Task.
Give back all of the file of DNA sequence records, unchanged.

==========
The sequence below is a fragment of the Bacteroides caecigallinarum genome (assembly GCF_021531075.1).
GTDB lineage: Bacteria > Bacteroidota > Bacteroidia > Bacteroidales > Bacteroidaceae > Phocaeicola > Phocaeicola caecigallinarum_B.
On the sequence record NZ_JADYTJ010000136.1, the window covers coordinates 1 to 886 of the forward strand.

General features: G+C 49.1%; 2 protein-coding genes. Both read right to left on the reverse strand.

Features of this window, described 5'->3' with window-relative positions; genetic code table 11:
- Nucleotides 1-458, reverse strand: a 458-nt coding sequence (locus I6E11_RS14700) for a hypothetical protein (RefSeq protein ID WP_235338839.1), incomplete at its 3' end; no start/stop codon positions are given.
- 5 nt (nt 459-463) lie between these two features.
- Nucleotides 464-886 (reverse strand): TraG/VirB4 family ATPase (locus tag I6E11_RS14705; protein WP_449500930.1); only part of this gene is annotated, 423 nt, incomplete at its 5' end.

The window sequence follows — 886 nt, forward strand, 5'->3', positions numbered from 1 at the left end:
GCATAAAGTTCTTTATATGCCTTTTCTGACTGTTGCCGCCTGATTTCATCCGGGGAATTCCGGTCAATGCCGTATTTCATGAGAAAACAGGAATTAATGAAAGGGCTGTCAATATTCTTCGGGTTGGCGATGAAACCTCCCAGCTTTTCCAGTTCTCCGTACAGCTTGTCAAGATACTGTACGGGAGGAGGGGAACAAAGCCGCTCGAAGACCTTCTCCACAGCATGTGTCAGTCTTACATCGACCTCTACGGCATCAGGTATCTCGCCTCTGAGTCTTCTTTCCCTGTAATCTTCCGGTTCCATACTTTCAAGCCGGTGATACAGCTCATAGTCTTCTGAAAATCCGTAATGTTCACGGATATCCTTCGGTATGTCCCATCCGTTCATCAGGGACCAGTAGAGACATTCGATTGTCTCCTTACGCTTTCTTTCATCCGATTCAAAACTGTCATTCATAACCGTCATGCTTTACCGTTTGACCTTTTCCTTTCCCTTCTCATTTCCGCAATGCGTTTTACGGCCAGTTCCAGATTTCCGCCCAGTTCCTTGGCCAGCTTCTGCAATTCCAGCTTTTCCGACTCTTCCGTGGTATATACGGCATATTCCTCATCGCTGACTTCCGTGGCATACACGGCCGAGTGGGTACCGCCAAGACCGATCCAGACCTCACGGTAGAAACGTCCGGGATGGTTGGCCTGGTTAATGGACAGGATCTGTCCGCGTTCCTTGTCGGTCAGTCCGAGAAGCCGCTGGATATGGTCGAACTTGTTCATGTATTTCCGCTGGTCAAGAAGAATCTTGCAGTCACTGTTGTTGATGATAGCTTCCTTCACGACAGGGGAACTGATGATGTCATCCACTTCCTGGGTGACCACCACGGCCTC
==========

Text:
The sequence below is a fragment of the Bacteroides caecigallinarum genome (assembly GCF_021531075.1).
GTDB lineage: Bacteria > Bacteroidota > Bacteroidia > Bacteroidales > Bacteroidaceae > Phocaeicola > Phocaeicola caecigallinarum_B.
On the sequence record NZ_JADYTJ010000136.1, the window covers coordinates 1 to 886 of the forward strand.

General features: G+C 49.1%; 2 protein-coding genes. Both read right to left on the reverse strand.

Features of this window, described 5'->3' with window-relative positions; genetic code table 11:
- Nucleotides 1-458, reverse strand: a 458-nt coding sequence (locus I6E11_RS14700) for a hypothetical protein (RefSeq protein ID WP_235338839.1), incomplete at its 3' end; no start/stop codon positions are given.
- 5 nt (nt 459-463) lie between these two features.
- Nucleotides 464-886 (reverse strand): TraG/VirB4 family ATPase (locus tag I6E11_RS14705; protein WP_449500930.1); only part of this gene is annotated, 423 nt, incomplete at its 5' end.

The window sequence follows — 886 nt, forward strand, 5'->3', positions numbered from 1 at the left end:
GCATAAAGTTCTTTATATGCCTTTTCTGACTGTTGCCGCCTGATTTCATCCGGGGAATTCCGGTCAATGCCGTATTTCATGAGAAAACAGGAATTAATGAAAGGGCTGTCAATATTCTTCGGGTTGGCGATGAAACCTCCCAGCTTTTCCAGTTCTCCGTACAGCTTGTCAAGATACTGTACGGGAGGAGGGGAACAAAGCCGCTCGAAGACCTTCTCCACAGCATGTGTCAGTCTTACATCGACCTCTACGGCATCAGGTATCTCGCCTCTGAGTCTTCTTTCCCTGTAATCTTCCGGTTCCATACTTTCAAGCCGGTGATACAGCTCATAGTCTTCTGAAAATCCGTAATGTTCACGGATATCCTTCGGTATGTCCCATCCGTTCATCAGGGACCAGTAGAGACATTCGATTGTCTCCTTACGCTTTCTTTCATCCGATTCAAAACTGTCATTCATAACCGTCATGCTTTACCGTTTGACCTTTTCCTTTCCCTTCTCATTTCCGCAATGCGTTTTACGGCCAGTTCCAGATTTCCGCCCAGTTCCTTGGCCAGCTTCTGCAATTCCAGCTTTTCCGACTCTTCCGTGGTATATACGGCATATTCCTCATCGCTGACTTCCGTGGCATACACGGCCGAGTGGGTACCGCCAAGACCGATCCAGACCTCACGGTAGAAACGTCCGGGATGGTTGGCCTGGTTAATGGACAGGATCTGTCCGCGTTCCTTGTCGGTCAGTCCGAGAAGCCGCTGGATATGGTCGAACTTGTTCATGTATTTCCGCTGGTCAAGAAGAATCTTGCAGTCACTGTTGTTGATGATAGCTTCCTTCACGACAGGGGAACTGATGATGTCATCCACTTCCTGGGTGACCACCACGGCCTC